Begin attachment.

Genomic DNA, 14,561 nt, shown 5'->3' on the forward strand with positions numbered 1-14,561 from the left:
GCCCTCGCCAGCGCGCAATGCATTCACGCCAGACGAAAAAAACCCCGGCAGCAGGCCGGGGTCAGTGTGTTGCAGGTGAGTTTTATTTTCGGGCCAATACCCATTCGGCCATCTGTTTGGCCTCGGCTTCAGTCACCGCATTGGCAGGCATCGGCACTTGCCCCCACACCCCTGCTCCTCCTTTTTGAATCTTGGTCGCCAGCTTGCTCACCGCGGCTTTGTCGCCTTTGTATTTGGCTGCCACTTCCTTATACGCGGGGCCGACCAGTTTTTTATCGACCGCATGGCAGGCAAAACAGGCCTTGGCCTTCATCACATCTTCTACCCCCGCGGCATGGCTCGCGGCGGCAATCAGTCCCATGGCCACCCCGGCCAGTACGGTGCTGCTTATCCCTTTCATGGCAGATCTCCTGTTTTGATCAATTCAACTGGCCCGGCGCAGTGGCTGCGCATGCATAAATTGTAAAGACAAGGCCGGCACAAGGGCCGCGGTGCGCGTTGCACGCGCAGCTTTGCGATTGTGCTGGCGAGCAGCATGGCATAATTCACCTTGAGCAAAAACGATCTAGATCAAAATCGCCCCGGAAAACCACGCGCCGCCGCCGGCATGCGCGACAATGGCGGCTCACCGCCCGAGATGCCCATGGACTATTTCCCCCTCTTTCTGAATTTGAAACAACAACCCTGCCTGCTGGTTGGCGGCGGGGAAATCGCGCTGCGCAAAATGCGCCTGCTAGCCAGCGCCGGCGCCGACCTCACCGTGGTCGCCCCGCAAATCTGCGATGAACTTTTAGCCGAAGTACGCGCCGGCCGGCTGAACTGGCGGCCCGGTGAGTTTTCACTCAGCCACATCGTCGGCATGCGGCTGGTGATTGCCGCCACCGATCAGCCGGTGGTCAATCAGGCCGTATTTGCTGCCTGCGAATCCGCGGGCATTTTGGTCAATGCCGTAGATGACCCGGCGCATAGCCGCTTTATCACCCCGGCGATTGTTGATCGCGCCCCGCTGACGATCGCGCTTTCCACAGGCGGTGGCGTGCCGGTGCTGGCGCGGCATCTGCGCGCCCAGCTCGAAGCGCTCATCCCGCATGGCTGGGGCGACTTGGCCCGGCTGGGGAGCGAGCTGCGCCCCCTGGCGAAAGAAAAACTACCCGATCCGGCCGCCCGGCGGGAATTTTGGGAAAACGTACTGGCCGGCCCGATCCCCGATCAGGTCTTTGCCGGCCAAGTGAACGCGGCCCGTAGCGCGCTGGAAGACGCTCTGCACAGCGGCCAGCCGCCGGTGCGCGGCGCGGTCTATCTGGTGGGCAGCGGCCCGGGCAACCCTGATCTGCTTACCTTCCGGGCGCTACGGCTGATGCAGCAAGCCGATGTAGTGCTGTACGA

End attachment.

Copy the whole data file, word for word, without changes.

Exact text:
Genomic DNA, 14,561 nt, shown 5'->3' on the forward strand with positions numbered 1-14,561 from the left:
GCCCTCGCCAGCGCGCAATGCATTCACGCCAGACGAAAAAAACCCCGGCAGCAGGCCGGGGTCAGTGTGTTGCAGGTGAGTTTTATTTTCGGGCCAATACCCATTCGGCCATCTGTTTGGCCTCGGCTTCAGTCACCGCATTGGCAGGCATCGGCACTTGCCCCCACACCCCTGCTCCTCCTTTTTGAATCTTGGTCGCCAGCTTGCTCACCGCGGCTTTGTCGCCTTTGTATTTGGCTGCCACTTCCTTATACGCGGGGCCGACCAGTTTTTTATCGACCGCATGGCAGGCAAAACAGGCCTTGGCCTTCATCACATCTTCTACCCCCGCGGCATGGCTCGCGGCGGCAATCAGTCCCATGGCCACCCCGGCCAGTACGGTGCTGCTTATCCCTTTCATGGCAGATCTCCTGTTTTGATCAATTCAACTGGCCCGGCGCAGTGGCTGCGCATGCATAAATTGTAAAGACAAGGCCGGCACAAGGGCCGCGGTGCGCGTTGCACGCGCAGCTTTGCGATTGTGCTGGCGAGCAGCATGGCATAATTCACCTTGAGCAAAAACGATCTAGATCAAAATCGCCCCGGAAAACCACGCGCCGCCGCCGGCATGCGCGACAATGGCGGCTCACCGCCCGAGATGCCCATGGACTATTTCCCCCTCTTTCTGAATTTGAAACAACAACCCTGCCTGCTGGTTGGCGGCGGGGAAATCGCGCTGCGCAAAATGCGCCTGCTAGCCAGCGCCGGCGCCGACCTCACCGTGGTCGCCCCGCAAATCTGCGATGAACTTTTAGCCGAAGTACGCGCCGGCCGGCTGAACTGGCGGCCCGGTGAGTTTTCACTCAGCCACATCGTCGGCATGCGGCTGGTGATTGCCGCCACCGATCAGCCGGTGGTCAATCAGGCCGTATTTGCTGCCTGCGAATCCGCGGGCATTTTGGTCAATGCCGTAGATGACCCGGCGCATAGCCGCTTTATCACCCCGGCGATTGTTGATCGCGCCCCGCTGACGATCGCGCTTTCCACAGGCGGTGGCGTGCCGGTGCTGGCGCGGCATCTGCGCGCCCAGCTCGAAGCGCTCATCCCGCATGGCTGGGGCGACTTGGCCCGGCTGGGGAGCGAGCTGCGCCCCCTGGCGAAAGAAAAACTACCCGATCCGGCCGCCCGGCGGGAATTTTGGGAAAACGTACTGGCCGGCCCGATCCCCGATCAGGTCTTTGCCGGCCAAGTGAACGCGGCCCGTAGCGCGCTGGAAGACGCTCTGCACAGCGGCCAGCCGCCGGTGCGCGGCGCGGTCTATCTGGTGGGCAGCGGCCCGGGCAACCCTGATCTGCTTACCTTCCGGGCGCTACGGCTGATGCAGCAAGCCGATGTAGTGCTGTACGA